And like I said above, some of the performers are really great. Henry Cavill makes a good impression as the titular character, as does Amy Adams, a great actress who’s often a little bland, as Lois Lane. I think Russell Crowe is entering the ‘Fat Brando’ stage of his career playing larger than life characters and making big choices (see also his work in The Man with the Iron Fists and Les Miserables, as well as the upcoming Noah) so he’s well suited to the role of Jor-El. And I love Kevin Costner in pretty much everything and he invests the role of Jonathan Kent with appropriate Americana.

All these elements, taken individually, are fine. But again, it’s the bigger creative decisions which glue them together (or don’t, to be more precise) that really hamper the film. It’s not just an issue of tone, but basic character choices. The treatment of Jonathan Kent is a great example of that. As Film Crit Hulk noted, the filmmakers gave Kent a tangled mess of motivations and confusing messages to impart (don’t save people or be a hero now, because you need to save people and be a hero later) which undermines the gravity of Costner’s work in those scenes. There’s no better actor equipped to have played that part, and it’s disappointing that his performance is hobbled by that clumsy writing and a rather miscalculated death scene.

A: Yeah, that bit of visual exposition in the ‘fortress’ is a highlight, as is the opening on Krypton and even those touches of Malick in the Smallville scenes. Let’s not forget his deft hand with uber-powered showdowns. No one can doubt Snyder’s ability to craft an image or an action beat, and his direction there is fine, but it’s his decisions as a storyteller that left so many scratching their heads. That’s why I connect him with the now infamous Superman-kills-Zod decision. That precious little moment was originally Snyder’s idea. A recent interview with Empire revealed that Nolan and Goyer were suitably confused at the notion when Snyder suggested it. Clearly, anyone with a functional knowledge of the character understands that Superman does not kill his enemies, not just as a moral code, but as an expression of his heightened compassion. It’s what makes him different from the countless anti-heroes in pop culture who gun down baddies for breakfast. Superman is meant to be better than that.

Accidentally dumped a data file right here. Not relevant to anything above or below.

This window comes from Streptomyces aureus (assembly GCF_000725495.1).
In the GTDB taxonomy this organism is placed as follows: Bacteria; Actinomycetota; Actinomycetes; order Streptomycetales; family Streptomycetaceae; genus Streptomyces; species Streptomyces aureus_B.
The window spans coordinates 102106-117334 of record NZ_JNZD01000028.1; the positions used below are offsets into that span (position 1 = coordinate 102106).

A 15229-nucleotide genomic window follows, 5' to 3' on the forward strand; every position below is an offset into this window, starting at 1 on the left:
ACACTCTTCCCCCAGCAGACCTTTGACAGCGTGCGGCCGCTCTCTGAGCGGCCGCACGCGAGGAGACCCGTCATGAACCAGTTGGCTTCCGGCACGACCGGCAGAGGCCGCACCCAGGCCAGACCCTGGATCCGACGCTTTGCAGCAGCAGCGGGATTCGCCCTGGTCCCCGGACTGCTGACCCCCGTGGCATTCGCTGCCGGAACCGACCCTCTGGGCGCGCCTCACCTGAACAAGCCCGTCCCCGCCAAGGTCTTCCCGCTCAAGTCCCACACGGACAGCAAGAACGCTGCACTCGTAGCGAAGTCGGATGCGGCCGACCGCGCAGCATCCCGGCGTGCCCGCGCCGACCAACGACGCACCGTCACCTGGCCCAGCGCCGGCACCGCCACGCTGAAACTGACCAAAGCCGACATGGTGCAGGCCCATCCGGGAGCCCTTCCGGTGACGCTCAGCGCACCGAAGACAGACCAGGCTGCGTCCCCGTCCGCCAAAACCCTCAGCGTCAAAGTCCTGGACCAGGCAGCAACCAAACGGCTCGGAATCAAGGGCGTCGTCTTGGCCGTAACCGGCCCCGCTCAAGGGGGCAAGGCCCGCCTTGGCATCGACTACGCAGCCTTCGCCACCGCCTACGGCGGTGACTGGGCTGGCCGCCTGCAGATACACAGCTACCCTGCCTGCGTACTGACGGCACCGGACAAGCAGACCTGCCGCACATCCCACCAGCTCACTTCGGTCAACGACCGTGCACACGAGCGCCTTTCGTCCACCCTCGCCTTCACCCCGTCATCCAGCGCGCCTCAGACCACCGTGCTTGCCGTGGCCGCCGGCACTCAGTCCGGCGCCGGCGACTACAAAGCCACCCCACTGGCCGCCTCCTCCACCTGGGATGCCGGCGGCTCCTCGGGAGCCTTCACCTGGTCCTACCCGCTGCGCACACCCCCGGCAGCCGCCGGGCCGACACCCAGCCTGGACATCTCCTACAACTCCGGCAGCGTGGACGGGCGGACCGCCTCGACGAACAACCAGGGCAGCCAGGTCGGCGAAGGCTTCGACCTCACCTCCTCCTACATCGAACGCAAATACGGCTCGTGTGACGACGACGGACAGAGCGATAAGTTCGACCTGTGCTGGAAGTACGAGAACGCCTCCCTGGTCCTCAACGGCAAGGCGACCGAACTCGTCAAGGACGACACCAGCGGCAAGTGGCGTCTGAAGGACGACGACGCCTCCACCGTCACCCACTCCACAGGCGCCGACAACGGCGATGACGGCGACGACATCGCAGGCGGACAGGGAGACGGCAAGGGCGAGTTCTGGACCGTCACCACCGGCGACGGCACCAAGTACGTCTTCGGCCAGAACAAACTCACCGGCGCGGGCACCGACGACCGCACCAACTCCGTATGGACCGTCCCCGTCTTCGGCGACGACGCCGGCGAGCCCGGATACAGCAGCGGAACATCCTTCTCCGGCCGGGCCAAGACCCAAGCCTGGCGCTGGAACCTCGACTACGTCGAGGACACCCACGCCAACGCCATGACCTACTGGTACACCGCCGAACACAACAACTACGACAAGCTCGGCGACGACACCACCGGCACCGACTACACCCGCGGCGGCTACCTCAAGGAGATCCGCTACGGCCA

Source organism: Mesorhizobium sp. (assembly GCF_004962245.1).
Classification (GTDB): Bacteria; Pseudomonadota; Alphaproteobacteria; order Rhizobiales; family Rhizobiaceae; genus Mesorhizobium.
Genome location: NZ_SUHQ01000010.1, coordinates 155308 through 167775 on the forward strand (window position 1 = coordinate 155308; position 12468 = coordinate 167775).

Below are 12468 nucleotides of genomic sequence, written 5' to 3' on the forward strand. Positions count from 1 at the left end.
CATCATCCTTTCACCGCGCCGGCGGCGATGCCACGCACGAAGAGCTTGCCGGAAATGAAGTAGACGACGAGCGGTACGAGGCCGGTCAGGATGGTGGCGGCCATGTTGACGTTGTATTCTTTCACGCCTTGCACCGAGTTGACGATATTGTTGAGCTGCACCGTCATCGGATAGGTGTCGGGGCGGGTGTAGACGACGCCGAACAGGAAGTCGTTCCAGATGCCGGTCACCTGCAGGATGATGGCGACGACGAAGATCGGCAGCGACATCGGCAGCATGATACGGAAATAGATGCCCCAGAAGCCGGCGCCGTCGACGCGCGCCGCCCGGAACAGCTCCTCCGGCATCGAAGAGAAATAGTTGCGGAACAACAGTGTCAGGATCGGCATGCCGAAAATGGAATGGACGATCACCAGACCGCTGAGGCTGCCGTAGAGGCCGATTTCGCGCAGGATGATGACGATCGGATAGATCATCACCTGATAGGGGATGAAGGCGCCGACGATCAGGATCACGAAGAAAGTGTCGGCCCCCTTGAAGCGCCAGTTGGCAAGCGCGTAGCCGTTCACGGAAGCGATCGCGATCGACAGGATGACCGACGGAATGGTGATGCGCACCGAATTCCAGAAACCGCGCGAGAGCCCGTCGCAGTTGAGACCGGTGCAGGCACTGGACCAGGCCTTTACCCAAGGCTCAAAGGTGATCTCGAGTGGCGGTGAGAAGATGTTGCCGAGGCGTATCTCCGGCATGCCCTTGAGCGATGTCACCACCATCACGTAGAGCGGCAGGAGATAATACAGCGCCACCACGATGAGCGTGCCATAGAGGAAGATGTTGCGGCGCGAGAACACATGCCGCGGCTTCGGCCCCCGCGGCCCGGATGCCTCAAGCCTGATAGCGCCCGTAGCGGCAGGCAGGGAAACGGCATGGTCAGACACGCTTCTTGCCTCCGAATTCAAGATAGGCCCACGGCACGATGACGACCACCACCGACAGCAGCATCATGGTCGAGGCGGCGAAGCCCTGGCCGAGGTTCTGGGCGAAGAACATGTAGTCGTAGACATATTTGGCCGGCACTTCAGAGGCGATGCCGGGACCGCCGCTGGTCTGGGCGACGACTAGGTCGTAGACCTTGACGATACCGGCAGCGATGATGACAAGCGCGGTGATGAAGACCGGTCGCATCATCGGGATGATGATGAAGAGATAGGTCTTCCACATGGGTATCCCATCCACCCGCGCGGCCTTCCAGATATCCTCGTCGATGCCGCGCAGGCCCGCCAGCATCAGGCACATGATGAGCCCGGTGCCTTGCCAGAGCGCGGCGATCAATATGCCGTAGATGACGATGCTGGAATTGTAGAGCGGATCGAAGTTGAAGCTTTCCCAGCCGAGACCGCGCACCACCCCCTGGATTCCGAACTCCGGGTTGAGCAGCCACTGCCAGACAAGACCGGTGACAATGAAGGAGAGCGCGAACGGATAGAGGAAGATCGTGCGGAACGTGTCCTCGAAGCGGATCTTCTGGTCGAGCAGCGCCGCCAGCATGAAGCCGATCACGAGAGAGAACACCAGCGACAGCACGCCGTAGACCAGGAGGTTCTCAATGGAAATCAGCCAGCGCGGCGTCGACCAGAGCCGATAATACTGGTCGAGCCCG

I’m just about done fan-hating on that decision, but I will add this: many have said of that scene that Superman had no choice but to kill Zod, but more precisely, the writer and director offered him none. So what else was Superman supposed to do? Well, Superman could have blocked Zod’s heat vision, injuring himself rather than killing. Maybe he could have used a burst of strength or flight to move Zod to the side. Hell, if you have enough grip to twist a man’s neck you can certainly turn him 180 so he’s unable to immolate innocent bystanders. First off, Superman could have spent at least a few breaths trying to appeal to Zod’s genetic predisposition and offered to work alongside him in rebuilding Krypton elsewhere. There’s a crapload of things Superman could have done rather than kill. Just ask a comic writer. And I say that not as some expert comic author, but as a dude who’s read a bazillion Superman comics over the years. Man of Steel’s ending was unimaginative, sad, yet dramatically inert.

Finally, we see how silly this games gets, here I am trying to mend the plot of a popcorn superhero film. I would, however, argue that this highlights the issue: Superman can do whatever he wishes. He’s freaking Superman! For what purpose do we create the impossible and good man if not to do impossibly good things? That’s the point of an aspirational mythic character. To be better than us.

B: I did not know that moment derived entirely from Snyder, so I stand educated. Still, it says something about that particular combination of talent and the particular tone they were going for that such a choice was not only feasible but perversely organic to the storytelling.

To be continued next week, in Part 2…



July 28, 2013 at 6:10 am